Code for computing the form factor of any polygon or polyhedron, based on all the above, has been implemented as part of the open-source GISAS simulation package *BornAgain* (Pospelov *et al.*, 2020). All floating-point numbers, internal and external, have double precision. A summary of the algorithm is given in Appendix *C*.

The code underwent extensive tests for internal consistency and for compatibility with conventional form factor formulae. Checks of *BornAgain* against the reference code *IsGISAXS* (Renaud *et al.*, 2009; Lazzari, 2006) have been documented by Pospelov *et al.* (2020). In the following, we describe form factor consistency checks that have been permanently added to the *BornAgain* unit tests.

#### 4.2. Tests

The internal consistency tests address symmetry, specialization and continuity. Symmetry tests are performed for particle shapes that are invariant under some rotation or reflection *R*. For a suite of wavevectors **q**, it is checked that the relative deviation of form factors *F*(**q**) and *F*(*R***q**) stays below a given bound.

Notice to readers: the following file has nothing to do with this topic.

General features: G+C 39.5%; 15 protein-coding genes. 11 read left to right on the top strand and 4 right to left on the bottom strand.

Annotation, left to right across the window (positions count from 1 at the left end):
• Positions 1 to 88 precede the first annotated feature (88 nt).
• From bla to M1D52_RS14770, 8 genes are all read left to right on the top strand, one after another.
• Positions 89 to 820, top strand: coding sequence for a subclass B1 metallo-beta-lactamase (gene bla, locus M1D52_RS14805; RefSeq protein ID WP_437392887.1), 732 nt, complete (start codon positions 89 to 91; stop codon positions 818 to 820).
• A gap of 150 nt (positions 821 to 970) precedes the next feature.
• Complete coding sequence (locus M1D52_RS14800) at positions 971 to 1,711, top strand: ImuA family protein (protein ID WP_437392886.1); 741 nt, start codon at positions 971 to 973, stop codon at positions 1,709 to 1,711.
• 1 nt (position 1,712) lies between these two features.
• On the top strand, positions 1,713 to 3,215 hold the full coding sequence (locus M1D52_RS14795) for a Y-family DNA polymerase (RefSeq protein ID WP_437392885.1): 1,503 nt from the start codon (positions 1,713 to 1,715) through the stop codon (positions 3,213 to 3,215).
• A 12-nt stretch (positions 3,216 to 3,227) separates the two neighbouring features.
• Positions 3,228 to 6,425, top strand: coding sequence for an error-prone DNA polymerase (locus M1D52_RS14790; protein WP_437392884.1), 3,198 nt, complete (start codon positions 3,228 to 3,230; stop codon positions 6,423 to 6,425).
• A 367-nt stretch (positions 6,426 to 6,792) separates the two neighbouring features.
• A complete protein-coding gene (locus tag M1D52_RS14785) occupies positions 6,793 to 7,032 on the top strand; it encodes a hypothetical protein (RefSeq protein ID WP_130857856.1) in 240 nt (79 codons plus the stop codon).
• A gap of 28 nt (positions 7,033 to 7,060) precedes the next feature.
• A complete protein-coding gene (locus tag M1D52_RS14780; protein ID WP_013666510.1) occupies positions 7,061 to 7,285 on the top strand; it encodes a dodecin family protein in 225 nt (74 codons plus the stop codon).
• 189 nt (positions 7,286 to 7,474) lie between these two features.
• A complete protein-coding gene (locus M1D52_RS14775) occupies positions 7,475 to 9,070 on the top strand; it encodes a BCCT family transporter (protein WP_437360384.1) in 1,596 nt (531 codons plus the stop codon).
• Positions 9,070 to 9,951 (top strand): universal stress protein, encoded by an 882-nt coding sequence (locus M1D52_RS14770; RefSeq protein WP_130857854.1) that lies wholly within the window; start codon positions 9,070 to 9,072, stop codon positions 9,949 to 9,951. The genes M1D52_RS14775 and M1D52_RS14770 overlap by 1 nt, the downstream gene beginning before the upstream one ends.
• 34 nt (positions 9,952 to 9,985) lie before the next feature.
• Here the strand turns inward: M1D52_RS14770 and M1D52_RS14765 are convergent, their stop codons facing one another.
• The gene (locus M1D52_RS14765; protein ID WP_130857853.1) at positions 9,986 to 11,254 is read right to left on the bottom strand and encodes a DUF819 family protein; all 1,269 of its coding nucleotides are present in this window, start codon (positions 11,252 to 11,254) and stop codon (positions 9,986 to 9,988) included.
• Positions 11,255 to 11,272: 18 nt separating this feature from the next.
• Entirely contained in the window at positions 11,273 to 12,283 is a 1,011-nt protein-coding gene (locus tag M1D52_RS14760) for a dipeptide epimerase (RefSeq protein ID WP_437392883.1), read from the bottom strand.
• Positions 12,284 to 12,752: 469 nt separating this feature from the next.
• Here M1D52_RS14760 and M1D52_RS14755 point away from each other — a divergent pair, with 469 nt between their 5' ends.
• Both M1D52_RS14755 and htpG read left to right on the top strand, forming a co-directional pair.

The specialization tests address pairs of figures Π_{1}, Π_{2} with different topologies that coincide for certain geometry parameters. For instance, if Π_{1} is a box with side lengths *a*, *b*, *c*, and Π_{2} a truncated cube with side length *a* and truncation length *t*, then the choices *a* = *b* = *c* and *t* = 0 reduce Π_{1} and Π_{2} to the same cube. For a suite of wavevectors **q**, it is checked that the relative deviation of form factors *F*(**q**, Π_{1}) and *F*(**q**, Π_{2}) stays below a given bound.

The continuity tests search for possible discontinuities due to a change in the computational method. They need special instrumentation of the code, activated through a CMake option and a precompiler macro. Under this option, additional variables tell us whether the analytical expression or the series expansion has been used in the latest form factor computation, and, if applicable, at which expansion order the summation was terminated. For a given direction , bisection is used to determine wavevectors where one of these variables changes. Then, the form factor *F* is computed for wavevectors slightly before and slightly after the transition, and it is checked that the relative step in *F* remains below a given bound.